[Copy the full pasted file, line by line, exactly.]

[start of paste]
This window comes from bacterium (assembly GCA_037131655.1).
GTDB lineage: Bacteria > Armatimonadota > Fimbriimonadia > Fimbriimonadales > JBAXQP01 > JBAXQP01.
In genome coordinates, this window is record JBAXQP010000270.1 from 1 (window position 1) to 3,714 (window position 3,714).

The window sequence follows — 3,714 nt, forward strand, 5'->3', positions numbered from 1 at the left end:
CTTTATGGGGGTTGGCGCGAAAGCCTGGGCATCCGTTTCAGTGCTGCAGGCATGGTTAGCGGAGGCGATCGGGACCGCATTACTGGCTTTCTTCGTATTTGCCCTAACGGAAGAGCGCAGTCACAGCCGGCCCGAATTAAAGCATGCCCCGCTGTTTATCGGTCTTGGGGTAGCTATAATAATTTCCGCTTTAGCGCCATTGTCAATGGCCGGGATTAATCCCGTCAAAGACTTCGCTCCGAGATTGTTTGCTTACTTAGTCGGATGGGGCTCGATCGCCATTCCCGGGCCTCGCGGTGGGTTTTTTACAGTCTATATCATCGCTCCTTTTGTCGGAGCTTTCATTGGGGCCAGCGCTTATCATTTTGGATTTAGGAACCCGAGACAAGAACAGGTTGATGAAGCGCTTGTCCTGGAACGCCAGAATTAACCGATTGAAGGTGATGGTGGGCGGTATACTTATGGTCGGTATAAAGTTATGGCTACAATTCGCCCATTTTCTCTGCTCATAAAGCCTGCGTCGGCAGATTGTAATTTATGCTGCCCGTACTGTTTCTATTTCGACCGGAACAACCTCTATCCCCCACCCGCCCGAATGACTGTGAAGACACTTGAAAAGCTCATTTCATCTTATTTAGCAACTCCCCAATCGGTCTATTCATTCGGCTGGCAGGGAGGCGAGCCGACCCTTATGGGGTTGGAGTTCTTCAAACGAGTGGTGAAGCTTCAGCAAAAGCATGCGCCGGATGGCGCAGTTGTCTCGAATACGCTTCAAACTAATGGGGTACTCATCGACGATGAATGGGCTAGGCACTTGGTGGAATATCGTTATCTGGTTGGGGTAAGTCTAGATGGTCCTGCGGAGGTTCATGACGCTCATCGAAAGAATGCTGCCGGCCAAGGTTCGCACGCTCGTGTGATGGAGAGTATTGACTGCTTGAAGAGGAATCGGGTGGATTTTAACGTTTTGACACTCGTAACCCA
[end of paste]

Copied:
This window comes from bacterium (assembly GCA_037131655.1).
GTDB lineage: Bacteria > Armatimonadota > Fimbriimonadia > Fimbriimonadales > JBAXQP01 > JBAXQP01.
In genome coordinates, this window is record JBAXQP010000270.1 from 1 (window position 1) to 3,714 (window position 3,714).

The window sequence follows — 3,714 nt, forward strand, 5'->3', positions numbered from 1 at the left end:
CTTTATGGGGGTTGGCGCGAAAGCCTGGGCATCCGTTTCAGTGCTGCAGGCATGGTTAGCGGAGGCGATCGGGACCGCATTACTGGCTTTCTTCGTATTTGCCCTAACGGAAGAGCGCAGTCACAGCCGGCCCGAATTAAAGCATGCCCCGCTGTTTATCGGTCTTGGGGTAGCTATAATAATTTCCGCTTTAGCGCCATTGTCAATGGCCGGGATTAATCCCGTCAAAGACTTCGCTCCGAGATTGTTTGCTTACTTAGTCGGATGGGGCTCGATCGCCATTCCCGGGCCTCGCGGTGGGTTTTTTACAGTCTATATCATCGCTCCTTTTGTCGGAGCTTTCATTGGGGCCAGCGCTTATCATTTTGGATTTAGGAACCCGAGACAAGAACAGGTTGATGAAGCGCTTGTCCTGGAACGCCAGAATTAACCGATTGAAGGTGATGGTGGGCGGTATACTTATGGTCGGTATAAAGTTATGGCTACAATTCGCCCATTTTCTCTGCTCATAAAGCCTGCGTCGGCAGATTGTAATTTATGCTGCCCGTACTGTTTCTATTTCGACCGGAACAACCTCTATCCCCCACCCGCCCGAATGACTGTGAAGACACTTGAAAAGCTCATTTCATCTTATTTAGCAACTCCCCAATCGGTCTATTCATTCGGCTGGCAGGGAGGCGAGCCGACCCTTATGGGGTTGGAGTTCTTCAAACGAGTGGTGAAGCTTCAGCAAAAGCATGCGCCGGATGGCGCAGTTGTCTCGAATACGCTTCAAACTAATGGGGTACTCATCGACGATGAATGGGCTAGGCACTTGGTGGAATATCGTTATCTGGTTGGGGTAAGTCTAGATGGTCCTGCGGAGGTTCATGACGCTCATCGAAAGAATGCTGCCGGCCAAGGTTCGCACGCTCGTGTGATGGAGAGTATTGACTGCTTGAAGAGGAATCGGGTGGATTTTAACGTTTTGACACTCGTAACCCA